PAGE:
- Jun 15, 2021
What do technology and life sciences companies need to know about SOC 1 Reports? In this four-minute video, EisnerAmper Director of Pension Services Group Brenda DeSaro explains what a SOC 1 Report is, discusses why companies need to be concerned about these reports even though they likely outsource this work to third-party providers, and outlines a best practices approach.
Brenda DeSaro: Hello, my name is Brenda DeSaro, and I am a director at EisnerAmper. I've been with the firm over 20 years and I work exclusively in employee benefit plans. I continue to get the same question from my technology and life science clients so I thought it was worth sharing. The question is, "Why do I have to be concerned with a SOC 1 Report when I outsource this work to certain providers?" My response has been, you already answered your own question. You are outsourcing the processing of certain transactions rather than you or someone in your company doing it. Therefore, by outsourcing those services to a third party provider, their controls become an extension of your controls. Let's take, for example, two most common areas I see when auditing an employee benefit plan. The first example and the one that affects most of my technology company is payroll.
If your company outsources your payroll processing to a service provider like, say, ADP or Paychex, then they are processing a lot of transactions and activity that you would be doing internally if you had in-house payroll. If your life science company has a 401K plan or another type of benefit plan, then most likely you use a vendor like say, Schwab, Vanguard, or Fidelity to handle the majority of the transactions associated with your plan. Now, in both of these instances, those outsource providers would have a SOC 1 Type 2 Report that has valuable information on the controls over financial reporting that are in place to ultimately protect and process your data that you send to them along with the results on the effectiveness of those controls, which remember, this is an extension of your controls.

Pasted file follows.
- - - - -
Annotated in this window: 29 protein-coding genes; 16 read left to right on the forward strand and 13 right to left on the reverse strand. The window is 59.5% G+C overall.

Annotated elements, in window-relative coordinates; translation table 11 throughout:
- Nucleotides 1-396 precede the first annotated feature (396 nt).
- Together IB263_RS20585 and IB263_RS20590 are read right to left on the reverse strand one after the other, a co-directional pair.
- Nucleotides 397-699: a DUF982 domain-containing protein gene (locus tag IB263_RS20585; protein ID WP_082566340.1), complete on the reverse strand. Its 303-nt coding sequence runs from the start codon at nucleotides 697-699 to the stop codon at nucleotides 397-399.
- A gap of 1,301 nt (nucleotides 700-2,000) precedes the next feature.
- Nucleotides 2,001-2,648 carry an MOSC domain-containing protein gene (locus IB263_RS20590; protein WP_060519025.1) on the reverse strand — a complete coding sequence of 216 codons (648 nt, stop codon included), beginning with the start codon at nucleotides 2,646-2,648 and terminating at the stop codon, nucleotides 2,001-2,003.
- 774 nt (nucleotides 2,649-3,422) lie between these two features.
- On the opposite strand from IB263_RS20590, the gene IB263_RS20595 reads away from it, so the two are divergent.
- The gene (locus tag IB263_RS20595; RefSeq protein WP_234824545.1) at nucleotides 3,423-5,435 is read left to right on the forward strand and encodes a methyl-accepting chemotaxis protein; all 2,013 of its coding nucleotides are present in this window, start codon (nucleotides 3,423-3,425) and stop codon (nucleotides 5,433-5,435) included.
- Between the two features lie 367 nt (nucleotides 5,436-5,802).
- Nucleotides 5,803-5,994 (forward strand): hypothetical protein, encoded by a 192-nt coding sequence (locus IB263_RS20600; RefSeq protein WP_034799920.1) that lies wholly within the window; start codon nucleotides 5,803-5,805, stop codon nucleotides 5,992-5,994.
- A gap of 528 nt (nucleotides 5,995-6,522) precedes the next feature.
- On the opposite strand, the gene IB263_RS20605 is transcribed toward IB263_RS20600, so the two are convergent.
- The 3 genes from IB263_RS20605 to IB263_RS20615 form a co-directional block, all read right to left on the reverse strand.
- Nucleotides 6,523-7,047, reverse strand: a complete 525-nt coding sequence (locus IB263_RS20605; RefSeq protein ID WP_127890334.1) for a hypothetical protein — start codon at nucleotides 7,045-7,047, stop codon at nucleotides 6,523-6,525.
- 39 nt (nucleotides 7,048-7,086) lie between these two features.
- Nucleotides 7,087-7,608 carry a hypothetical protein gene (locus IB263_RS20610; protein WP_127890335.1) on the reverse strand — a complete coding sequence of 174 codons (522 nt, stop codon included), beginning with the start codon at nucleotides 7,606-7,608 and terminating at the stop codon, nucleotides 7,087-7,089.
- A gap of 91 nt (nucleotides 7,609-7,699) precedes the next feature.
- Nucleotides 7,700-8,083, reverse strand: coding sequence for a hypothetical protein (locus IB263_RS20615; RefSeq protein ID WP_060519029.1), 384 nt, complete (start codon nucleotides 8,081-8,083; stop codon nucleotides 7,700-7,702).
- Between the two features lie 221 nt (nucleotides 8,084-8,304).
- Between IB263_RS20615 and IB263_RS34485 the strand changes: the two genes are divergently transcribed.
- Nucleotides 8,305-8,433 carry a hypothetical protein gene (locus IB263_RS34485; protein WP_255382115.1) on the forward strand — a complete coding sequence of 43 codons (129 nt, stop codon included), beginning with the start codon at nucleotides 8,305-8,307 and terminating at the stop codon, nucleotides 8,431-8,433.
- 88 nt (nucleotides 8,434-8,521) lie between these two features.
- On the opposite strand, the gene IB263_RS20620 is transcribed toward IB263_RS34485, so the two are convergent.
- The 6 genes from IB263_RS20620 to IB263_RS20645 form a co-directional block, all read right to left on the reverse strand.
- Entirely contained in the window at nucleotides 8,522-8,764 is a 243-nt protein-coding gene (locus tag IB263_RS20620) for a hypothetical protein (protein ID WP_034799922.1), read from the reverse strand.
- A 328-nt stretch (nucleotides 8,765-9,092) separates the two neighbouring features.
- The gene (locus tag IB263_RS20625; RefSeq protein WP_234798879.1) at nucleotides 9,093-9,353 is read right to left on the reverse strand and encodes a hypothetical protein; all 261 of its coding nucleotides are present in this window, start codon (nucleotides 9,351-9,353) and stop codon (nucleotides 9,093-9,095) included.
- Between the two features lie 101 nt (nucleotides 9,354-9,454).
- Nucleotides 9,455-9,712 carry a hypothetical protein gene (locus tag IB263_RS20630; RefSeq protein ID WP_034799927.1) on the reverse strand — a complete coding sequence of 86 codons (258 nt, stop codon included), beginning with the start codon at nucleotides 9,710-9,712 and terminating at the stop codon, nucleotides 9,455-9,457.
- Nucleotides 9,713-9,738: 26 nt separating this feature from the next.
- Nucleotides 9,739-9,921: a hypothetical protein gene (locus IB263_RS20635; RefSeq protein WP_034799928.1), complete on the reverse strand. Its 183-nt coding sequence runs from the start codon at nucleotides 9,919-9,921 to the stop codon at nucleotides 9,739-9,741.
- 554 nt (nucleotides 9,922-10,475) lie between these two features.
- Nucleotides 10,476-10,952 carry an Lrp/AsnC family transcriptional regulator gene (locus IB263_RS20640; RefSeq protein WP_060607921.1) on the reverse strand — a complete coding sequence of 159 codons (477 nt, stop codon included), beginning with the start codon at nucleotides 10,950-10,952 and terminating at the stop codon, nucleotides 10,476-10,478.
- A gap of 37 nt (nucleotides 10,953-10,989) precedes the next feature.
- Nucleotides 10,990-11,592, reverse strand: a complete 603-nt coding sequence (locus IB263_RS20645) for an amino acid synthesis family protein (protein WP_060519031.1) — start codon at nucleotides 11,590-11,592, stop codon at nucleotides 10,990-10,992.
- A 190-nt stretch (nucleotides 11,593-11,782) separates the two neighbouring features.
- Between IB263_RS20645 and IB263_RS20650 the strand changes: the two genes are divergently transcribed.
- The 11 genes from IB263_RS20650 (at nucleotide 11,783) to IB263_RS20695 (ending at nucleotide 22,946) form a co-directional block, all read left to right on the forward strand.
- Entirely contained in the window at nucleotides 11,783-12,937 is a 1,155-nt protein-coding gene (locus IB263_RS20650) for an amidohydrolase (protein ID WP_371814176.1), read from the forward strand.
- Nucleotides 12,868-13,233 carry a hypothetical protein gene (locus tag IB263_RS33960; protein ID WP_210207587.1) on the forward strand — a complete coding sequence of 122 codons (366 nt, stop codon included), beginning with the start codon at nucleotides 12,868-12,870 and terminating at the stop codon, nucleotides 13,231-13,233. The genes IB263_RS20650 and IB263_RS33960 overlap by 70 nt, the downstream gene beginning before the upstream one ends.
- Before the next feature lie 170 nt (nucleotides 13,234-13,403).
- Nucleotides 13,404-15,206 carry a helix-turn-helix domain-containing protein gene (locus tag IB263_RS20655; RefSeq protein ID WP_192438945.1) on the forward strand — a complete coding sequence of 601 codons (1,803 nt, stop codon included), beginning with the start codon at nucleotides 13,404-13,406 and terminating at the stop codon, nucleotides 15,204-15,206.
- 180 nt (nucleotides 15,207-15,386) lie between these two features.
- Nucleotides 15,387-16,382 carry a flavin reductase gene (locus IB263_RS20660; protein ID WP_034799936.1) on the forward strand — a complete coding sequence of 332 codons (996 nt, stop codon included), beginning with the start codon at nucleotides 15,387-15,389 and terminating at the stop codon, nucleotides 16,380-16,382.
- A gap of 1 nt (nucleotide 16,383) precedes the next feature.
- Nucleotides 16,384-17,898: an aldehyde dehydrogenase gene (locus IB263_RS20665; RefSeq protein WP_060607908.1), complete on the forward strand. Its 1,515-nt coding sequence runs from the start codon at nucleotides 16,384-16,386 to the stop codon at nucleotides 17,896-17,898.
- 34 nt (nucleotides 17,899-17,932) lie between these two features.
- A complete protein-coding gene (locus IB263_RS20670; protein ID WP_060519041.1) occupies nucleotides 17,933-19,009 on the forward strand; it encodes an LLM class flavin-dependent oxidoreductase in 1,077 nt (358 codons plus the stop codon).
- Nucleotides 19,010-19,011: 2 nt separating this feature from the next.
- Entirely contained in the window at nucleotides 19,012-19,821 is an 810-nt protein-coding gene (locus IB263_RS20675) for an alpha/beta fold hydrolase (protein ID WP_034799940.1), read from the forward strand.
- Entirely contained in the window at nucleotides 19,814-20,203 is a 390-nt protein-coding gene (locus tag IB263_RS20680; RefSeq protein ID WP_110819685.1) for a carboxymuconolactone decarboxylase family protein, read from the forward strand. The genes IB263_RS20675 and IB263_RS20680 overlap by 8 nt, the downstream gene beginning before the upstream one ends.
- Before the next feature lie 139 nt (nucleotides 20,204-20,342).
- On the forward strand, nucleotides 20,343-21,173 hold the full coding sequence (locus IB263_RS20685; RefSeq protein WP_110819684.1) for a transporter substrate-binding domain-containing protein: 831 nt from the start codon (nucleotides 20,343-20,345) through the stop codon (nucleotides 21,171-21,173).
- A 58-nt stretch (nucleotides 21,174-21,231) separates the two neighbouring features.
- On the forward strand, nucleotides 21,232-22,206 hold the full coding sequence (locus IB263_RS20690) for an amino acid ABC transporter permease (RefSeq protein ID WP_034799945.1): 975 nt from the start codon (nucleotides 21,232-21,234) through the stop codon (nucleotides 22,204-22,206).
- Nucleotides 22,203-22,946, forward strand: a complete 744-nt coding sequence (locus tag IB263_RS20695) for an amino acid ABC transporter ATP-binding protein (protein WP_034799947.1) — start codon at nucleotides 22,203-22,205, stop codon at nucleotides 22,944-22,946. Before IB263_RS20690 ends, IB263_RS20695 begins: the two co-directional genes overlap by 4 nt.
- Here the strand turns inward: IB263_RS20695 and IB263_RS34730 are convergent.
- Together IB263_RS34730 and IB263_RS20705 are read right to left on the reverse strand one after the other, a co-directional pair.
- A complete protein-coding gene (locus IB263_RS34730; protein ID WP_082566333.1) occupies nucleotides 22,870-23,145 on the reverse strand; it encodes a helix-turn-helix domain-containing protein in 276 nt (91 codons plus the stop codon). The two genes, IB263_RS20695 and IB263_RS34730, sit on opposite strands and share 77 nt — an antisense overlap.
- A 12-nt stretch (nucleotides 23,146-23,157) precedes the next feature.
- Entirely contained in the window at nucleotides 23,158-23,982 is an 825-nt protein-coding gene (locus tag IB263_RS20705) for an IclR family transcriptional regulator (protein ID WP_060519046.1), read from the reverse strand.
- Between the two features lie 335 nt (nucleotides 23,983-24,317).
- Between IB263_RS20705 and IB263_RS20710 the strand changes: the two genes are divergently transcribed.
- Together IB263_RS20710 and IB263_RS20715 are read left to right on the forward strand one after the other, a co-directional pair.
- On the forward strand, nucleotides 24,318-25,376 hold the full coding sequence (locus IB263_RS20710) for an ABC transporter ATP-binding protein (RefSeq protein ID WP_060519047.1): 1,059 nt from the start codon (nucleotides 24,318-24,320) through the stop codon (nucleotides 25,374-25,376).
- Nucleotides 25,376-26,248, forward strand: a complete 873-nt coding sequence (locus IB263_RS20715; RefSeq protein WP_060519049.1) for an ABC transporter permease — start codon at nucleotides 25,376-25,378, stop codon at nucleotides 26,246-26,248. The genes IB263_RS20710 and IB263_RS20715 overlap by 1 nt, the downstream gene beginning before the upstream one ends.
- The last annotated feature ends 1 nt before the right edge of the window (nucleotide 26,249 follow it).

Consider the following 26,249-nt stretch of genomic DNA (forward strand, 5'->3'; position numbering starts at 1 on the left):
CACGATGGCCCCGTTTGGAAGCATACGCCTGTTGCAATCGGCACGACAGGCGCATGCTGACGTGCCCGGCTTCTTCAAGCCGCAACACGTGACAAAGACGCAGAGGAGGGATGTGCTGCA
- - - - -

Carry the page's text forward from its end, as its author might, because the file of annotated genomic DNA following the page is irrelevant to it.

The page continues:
This is why the SOC Report is so very important and crucial to the activity that they are handling on your behalf. Therefore, wouldn't you want to know what controls are being tested and how effective those controls are? Also, what if there was some deficiencies noted in that report? I know I'd want to know which controls had issues. These answers can all be found in a SOC 1 Type 2 Report. Many of my technology and life science clients have taken a best practice approach when it comes to the SOC Reports that they receive by doing the following. First, they get the correct report that is relevant to the platform that their services are being performed on. I will note that many vendors have more than one SOC Report in different areas, so make sure you are getting all the reports that you need. Also, many vendors may have different platforms for processing transactions so it is crucial to secure the correct reports.
Next, after they get the correct report, then they make sure that they have the proper time period. But keep in mind that it may not be for the exact period of your plan year or tax year. Many SOC Reports are done with fiscal year ends. For example, they might run from October 1st, 2019 through September 30th, 2020, but your plan year may end on December 31. Next, they read the report and they document that in their committee minutes along with considering any deficiencies that the report cited that may have an impact on their payroll or their plan. They may need to put some controls in place that would mitigate any of those deficiencies if they were significant. Lastly, they review and document how they are implementing the complimentary user controls from the report. These are controls that the user, my client, must have in place in order to rely on the controls in that report. I know this was a lot of information, but hopefully this has shed some light on the importance of SOC Reports. If anyone has any questions, feel free to ask.
Transcribed by Rev.com
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Brenda DeSaro is a Director in the firm’s Pension Services Group handling the related pension plan audit and consulting requirements for a broad client base. She efficiently and accurately manages all types of pension plan audits.
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